I have Windows 7 32-bit. I installed the latest Node.js 32 bit. When I try to run the command npm install jquery, I receive the error:

Error: ENOENT, stat 'C:\Users\RT\AppData\Roaming\npm

How does one resolve it?

  • 5
    Try running the command prompt as administrator. – skjagini Aug 13 '14 at 0:52
  • 3
    Run command prompt as administrator, and create the folder. – James Westgate Oct 29 '14 at 9:37
  • To remember the error, you can read it like "Error: NO ENTry". So check the directory whether it exists, otherwise create a new one. If there's no access, you can run the command prompt as administrator. Though for no access error node.js normally arise EACCESS error. – codersaif Jul 10 '15 at 7:11
  • Googlers, also note, that you can get this message as an ‘not found answer’ to small path typos, i.e. res.sendfile('pathSlightlyWrong/posts.html') (experienced under Windows 7) – Frank Nocke Apr 18 '16 at 8:37
up vote 1791 down vote accepted

Manually creating a folder named 'npm' in the displayed path fixed the problem.

More information can be found on Troubleshooting page

  • 41
    It seems like a bug in latest NodeJS for Windows installable... – Matías Fidemraizer Aug 4 '14 at 11:52
  • 27
    Seems like a bug on the instller. – amcdnl Aug 4 '14 at 13:40
  • 35
    Is this bug in some tracker? This makes for an awful first experience with nodejs... – Roman Starkov Aug 10 '14 at 16:32
  • 43
    This worked on a windows 7 64 bit as well – user2122031 Aug 15 '14 at 2:12
  • 21
    This appears a bug with a recent release of Node.js. It wasn't an issue a few months ago. I had to manually create the folder to make it work on Windows 8.1 x64. – Sahas Katta Aug 20 '14 at 19:51

I ran into the same problem while installing a package via npm.

After creating the npm folder manually in C:\Users\UserName\AppData\Roaming\ that particular error was gone, but it gave similar multiple errors as it tried to create additional directories in the npm folder and failed. The issue was resolved after running the command prompt as an administrator.

  • 3
    Yes, it works. Thank you. – tryasko Sep 10 '14 at 14:50
  • 2
    This did not work for me - Win 7, 64-bit – Chase Sandmann Oct 28 '14 at 2:17
  • 6
    Yeah same for me - Win7 and 64 bit. You need to create new folder and then execute npm command on command prompt run as administrator. – Aniket Thakur Oct 28 '14 at 6:08
  • 1
    Same thing for me in Windows 10. Thanks for the tip. – Nate Jan 22 '15 at 21:05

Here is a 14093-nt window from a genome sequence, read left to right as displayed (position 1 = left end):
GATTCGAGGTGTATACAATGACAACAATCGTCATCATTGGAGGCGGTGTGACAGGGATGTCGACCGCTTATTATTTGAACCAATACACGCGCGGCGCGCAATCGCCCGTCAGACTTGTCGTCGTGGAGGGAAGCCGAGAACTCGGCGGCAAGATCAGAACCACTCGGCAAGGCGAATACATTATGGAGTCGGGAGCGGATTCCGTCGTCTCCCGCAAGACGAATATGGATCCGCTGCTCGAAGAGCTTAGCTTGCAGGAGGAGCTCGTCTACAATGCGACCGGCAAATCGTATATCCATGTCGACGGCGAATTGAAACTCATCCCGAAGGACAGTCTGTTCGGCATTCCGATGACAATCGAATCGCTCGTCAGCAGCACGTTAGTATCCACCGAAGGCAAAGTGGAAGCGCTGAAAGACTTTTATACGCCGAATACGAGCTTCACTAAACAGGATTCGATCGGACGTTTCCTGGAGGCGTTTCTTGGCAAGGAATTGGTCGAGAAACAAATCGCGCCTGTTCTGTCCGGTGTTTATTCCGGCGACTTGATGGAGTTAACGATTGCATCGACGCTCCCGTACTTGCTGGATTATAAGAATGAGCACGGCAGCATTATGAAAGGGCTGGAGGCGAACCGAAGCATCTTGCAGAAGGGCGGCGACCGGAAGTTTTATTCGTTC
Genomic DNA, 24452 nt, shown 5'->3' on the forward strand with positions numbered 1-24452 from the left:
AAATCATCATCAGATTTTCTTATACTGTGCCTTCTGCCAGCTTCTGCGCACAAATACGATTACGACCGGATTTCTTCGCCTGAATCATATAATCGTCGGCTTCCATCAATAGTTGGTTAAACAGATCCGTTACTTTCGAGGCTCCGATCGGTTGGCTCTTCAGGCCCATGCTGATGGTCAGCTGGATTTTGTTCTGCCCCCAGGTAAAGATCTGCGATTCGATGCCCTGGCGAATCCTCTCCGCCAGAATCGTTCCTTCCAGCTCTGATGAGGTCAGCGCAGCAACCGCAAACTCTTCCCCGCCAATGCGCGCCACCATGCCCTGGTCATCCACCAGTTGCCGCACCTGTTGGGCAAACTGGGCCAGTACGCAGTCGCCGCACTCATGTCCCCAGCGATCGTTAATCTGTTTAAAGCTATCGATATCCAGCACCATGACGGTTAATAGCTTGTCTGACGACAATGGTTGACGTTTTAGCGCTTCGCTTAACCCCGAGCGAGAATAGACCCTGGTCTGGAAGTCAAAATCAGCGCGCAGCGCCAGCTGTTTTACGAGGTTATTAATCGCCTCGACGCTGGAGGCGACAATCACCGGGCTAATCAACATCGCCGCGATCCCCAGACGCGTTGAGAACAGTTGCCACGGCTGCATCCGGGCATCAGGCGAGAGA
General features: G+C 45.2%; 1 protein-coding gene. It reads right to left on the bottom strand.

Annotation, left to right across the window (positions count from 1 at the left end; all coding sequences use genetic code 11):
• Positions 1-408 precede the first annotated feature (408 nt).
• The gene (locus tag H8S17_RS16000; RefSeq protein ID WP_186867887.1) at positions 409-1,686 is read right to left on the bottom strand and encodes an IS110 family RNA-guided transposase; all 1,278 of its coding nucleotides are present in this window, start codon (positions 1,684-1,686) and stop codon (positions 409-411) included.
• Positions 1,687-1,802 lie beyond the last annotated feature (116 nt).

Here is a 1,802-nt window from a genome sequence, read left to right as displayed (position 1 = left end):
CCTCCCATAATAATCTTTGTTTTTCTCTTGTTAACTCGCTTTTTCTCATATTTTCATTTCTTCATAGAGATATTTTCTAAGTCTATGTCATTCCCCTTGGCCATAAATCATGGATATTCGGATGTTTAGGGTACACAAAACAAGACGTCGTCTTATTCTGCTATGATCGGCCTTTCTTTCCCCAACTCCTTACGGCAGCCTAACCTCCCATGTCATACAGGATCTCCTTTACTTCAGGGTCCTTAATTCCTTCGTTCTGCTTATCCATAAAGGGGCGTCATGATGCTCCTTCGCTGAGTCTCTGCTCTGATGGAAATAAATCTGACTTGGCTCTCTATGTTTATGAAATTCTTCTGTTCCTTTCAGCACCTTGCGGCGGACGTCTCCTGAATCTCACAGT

• It worked after reinstalling node, removing npm and npm-cache folders in C:\Users\UserName\AppData\Roaming\ and added the folders again in command prompt as an admin. – Jens Stigaard Apr 7 '16 at 20:11

This can also be fixed by installing a node package manually.

npm install npm -g

The process of doing that will setup all the required directories.

  • 1
    This is the only one that worked for me. Need to use -g for 'Global Mode' so it installs the packages into your <nodejs application path>. It will place them in the 'node_modules' folder. Otherwise, it will run in local mode and attempt to place the files and directories into the whichever path you are currently in. Sometimes, even running as administrator, you will run into directory access issues. – Justin Russo Jan 25 '15 at 14:10
  • This is the only solution that worked for me as well running Win 8.1 with the 64-bit installer. Thanks! – RyGuy Jan 28 '15 at 20:59
  • Thanks :) the only solution working for me :) – may saghira Jan 29 '15 at 14:51
  • 4
    This is the cleanest solution! – Dennkster Feb 4 '15 at 11:43
  • 1
    this also worked when hitting the same problem on OSX, albeit with a different file path – Ed Sykes Mar 25 '15 at 15:27

I recommend setting an alternative location for your npm modules.

npm config set prefix C:\Dev\npm-repository\npm --global 
npm config set cache C:\Dev\npm-repository\npm-cache --global  

Of course you can set the location to wherever best suits.

This has worked well for me and gets around any permissions issues that you may encounter.

You can go to the Start Menu and search the Node.js icon and open the shell and then install anything with

install <packagename> -g

Install a stable version instead of the latest one, I have downgrade my version to node-v0.10.29-x86.msi from 'node-v0.10.33-x86.msi' and it is working well for me!

http://blog.nodejs.org/2014/06/16/node-v0-10-29-stable/

I needed a package from github that was written in typscript. I did a git pull of the most recent version from the master branch into the root of my main project. I then went into the directory and did an npm install so that the gulp commands would work that generates ES5 modules. Anyway, to make the long story short, my build process was trying to build files from this new folder so I had to move it out of my root. This was causing these same errors.

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